Princeton even developed into a market for the “culls” or unsatisfactory potatoes that potato growers could not sell on the edible potato market. These cull potatoes were used in the manufacture of commercial starch. On March 26, 1890 the Princeton Potato Starch Company was incorporated and a factory was built. The factory was so busy processing cull potatoes that the factory operated both day and night. Later a second starch factory was built in Princeton. (From an internet document called “History of Princeton, Minnesota.”)
In 1919, following, the First World War, the International Harvester Company made their first major corporate acquisition since 1904, when they purchased the Parlin & Orendorff (P. & O.) Company of Canton, Illinois. (C.H. Wendel, 150 Years of International Harvester [Crestline Pub.: Sarasota, Fla., 1981], p. 31.) Along with their famous line of plow, the P. & O. Company also had introduced a mechanical potato digger several years prior to the merger with International Harvester. The International Harvester Company inherited this horse-drawn mechanical potato digger. (Ibid. p. 237.) In 1920, International Harvester continued production of this potato digger, with some substantial improvements. The potato digger was called the McCormick-Deering Model No. 6 potato digger. (Ibid.) One of the improvements of the Model No. 6 over the prior P.&O. Company potato digger was the rod-link chain apron. The potatoes would travel over the moving apron which would shake off all the dirt. The potatoes would then be deposited on top of the ground in plain view for the field hands to collect. (Ibid.)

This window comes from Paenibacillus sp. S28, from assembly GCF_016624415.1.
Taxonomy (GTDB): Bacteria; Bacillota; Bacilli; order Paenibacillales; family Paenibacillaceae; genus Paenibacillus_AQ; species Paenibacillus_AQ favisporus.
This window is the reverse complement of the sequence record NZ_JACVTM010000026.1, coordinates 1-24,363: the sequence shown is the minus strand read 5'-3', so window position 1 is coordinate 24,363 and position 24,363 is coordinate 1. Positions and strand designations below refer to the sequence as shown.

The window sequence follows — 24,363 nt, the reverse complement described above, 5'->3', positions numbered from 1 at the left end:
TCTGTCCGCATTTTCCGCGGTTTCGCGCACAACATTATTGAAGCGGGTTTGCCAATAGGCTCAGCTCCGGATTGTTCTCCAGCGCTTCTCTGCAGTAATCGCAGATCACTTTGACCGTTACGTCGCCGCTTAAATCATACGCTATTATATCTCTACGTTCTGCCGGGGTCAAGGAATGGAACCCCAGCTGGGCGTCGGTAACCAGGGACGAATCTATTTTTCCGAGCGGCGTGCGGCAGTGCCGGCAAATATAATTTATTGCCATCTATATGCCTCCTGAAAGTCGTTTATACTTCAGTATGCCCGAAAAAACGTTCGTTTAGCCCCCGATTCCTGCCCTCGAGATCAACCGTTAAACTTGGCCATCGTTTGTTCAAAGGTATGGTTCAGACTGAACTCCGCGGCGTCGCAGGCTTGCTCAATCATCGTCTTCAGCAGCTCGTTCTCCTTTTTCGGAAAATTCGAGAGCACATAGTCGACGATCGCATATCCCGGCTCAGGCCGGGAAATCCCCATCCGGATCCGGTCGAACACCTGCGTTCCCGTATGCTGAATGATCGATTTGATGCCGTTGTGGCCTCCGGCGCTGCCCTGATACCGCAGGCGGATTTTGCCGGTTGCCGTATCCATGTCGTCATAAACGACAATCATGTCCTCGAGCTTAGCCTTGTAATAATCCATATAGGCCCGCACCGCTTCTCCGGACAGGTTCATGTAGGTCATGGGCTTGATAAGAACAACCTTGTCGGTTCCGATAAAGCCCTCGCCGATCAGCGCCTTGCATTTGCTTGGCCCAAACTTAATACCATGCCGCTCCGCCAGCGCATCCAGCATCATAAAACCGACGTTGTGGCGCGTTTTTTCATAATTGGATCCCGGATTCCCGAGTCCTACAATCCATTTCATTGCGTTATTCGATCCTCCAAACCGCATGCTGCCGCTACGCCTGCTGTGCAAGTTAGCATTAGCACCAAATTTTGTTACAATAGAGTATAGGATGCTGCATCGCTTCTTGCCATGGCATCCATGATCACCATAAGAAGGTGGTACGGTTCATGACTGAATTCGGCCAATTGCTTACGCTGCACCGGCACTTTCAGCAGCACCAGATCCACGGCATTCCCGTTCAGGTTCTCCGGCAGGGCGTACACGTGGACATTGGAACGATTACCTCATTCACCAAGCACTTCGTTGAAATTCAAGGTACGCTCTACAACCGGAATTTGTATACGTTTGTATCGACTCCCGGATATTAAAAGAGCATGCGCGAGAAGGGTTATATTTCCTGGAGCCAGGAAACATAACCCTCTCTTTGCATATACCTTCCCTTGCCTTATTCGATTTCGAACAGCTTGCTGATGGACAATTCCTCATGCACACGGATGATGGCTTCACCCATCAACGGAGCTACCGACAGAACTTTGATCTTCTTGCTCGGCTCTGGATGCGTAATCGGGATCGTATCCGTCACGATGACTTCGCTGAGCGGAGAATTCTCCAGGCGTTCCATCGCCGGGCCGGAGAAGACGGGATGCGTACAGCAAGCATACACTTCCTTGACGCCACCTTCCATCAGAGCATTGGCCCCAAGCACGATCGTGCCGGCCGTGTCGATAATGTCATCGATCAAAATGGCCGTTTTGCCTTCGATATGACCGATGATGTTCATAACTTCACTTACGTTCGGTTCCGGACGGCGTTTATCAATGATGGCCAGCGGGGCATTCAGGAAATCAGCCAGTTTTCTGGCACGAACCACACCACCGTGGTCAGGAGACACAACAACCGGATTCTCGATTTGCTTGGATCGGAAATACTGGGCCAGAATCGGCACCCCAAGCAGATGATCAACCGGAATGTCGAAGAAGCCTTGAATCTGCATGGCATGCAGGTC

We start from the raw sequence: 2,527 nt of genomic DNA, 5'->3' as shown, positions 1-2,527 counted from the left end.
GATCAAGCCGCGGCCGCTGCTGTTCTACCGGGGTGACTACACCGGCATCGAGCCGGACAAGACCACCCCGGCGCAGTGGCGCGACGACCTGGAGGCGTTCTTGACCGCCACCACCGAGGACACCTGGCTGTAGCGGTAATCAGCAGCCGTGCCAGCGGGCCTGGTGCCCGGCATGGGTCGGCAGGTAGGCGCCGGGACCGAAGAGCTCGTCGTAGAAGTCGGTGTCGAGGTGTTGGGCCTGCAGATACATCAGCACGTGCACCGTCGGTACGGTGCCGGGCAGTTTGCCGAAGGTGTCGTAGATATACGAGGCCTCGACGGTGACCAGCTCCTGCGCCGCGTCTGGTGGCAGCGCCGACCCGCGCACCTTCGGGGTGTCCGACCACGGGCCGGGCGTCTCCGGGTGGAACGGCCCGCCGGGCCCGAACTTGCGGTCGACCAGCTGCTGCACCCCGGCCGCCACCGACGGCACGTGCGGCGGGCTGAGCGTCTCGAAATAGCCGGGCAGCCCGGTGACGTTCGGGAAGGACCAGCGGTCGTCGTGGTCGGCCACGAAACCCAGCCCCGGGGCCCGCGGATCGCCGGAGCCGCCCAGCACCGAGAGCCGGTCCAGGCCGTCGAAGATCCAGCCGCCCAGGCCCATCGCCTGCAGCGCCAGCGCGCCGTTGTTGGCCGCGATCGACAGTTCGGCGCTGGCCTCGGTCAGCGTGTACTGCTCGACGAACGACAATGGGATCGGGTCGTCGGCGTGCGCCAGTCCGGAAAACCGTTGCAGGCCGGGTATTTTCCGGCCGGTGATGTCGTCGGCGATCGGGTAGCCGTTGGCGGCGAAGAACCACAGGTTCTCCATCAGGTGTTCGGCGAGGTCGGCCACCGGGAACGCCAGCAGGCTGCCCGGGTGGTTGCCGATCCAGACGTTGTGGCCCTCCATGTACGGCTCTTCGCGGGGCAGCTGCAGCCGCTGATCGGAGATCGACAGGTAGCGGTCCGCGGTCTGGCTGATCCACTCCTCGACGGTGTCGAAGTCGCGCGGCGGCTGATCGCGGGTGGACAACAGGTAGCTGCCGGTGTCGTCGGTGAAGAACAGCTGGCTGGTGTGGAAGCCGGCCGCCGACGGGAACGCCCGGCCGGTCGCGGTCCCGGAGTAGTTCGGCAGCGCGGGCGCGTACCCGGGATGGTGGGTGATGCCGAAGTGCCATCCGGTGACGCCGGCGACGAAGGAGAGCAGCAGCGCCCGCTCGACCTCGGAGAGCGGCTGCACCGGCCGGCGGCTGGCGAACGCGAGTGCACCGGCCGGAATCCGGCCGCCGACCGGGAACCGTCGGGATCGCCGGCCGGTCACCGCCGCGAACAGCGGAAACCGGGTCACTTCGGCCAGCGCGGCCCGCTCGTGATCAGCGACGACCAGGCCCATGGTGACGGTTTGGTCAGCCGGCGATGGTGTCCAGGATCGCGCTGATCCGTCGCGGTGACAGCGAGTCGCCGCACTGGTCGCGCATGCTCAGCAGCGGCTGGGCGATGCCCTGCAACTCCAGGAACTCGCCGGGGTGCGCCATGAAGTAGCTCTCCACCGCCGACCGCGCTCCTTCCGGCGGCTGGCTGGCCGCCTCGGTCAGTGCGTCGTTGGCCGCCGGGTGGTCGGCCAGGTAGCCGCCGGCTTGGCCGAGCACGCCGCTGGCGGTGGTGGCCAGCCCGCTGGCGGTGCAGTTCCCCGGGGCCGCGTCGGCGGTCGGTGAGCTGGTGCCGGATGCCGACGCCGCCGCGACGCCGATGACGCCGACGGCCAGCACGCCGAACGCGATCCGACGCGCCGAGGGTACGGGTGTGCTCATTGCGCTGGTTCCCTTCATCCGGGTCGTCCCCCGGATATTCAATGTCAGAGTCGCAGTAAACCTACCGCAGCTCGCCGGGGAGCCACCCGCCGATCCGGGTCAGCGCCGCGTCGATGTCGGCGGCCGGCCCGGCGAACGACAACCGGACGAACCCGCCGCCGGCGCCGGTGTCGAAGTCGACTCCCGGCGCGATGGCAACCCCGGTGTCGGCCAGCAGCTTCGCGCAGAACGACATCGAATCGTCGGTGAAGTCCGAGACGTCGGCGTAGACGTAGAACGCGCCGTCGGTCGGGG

In 1920 the local International Harvester dealership franchise in Princeton, Minnesota may have been held by the owner and operator of the local hardware store. Starting in 1920, the International Harvester dealership in Princeton was able to compete in the potato growing market by supplying the area potato farms with mechanical potato diggers. In 1921, International Harvester introduced the new McCormick-Deering potato planter. Together the Model No. 6 potato digger and the new McCormick-Deering potato planter allowed the dealership in Princeton to prosper all through the early part of the 1920s. Sales of farm equipment allowed the hardware store to advertise employment for a position of farm equipment sales person.
In answer to the newspaper advertisement of the position of sales person at the hardware store an ambitious 24-year-old man by the name of Floyd Hall arrived in Princeton. Born in Henry, South Dakota, on January 30, 1896 to W. K. and Grace (Henry) Hall, Floyd had married Eva Leathers on October 11, 1916. Eva was also from the town of Henry. In 1918, while still living in Henry, Eva had given birth to their son, Willard F. Hall. Now in 1920, she was pregnant again with a daughter. Marjorie Hall was born to the couple in December of 1920.